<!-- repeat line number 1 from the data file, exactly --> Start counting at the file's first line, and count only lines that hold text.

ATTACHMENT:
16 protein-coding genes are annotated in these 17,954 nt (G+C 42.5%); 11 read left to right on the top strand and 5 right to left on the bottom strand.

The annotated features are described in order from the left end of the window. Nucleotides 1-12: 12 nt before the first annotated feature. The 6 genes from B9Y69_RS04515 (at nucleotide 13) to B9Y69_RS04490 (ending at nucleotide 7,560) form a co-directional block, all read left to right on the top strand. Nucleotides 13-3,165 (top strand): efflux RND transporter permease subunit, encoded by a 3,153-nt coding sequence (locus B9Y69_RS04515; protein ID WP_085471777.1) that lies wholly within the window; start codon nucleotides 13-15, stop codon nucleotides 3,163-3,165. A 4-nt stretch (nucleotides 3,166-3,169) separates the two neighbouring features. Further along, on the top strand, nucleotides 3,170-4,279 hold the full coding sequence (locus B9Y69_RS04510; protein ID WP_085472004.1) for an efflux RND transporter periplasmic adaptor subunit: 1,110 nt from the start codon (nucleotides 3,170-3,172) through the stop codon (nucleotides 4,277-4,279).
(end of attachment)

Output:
16 protein-coding genes are annotated in these 17,954 nt (G+C 42.5%); 11 read left to right on the top strand and 5 right to left on the bottom strand.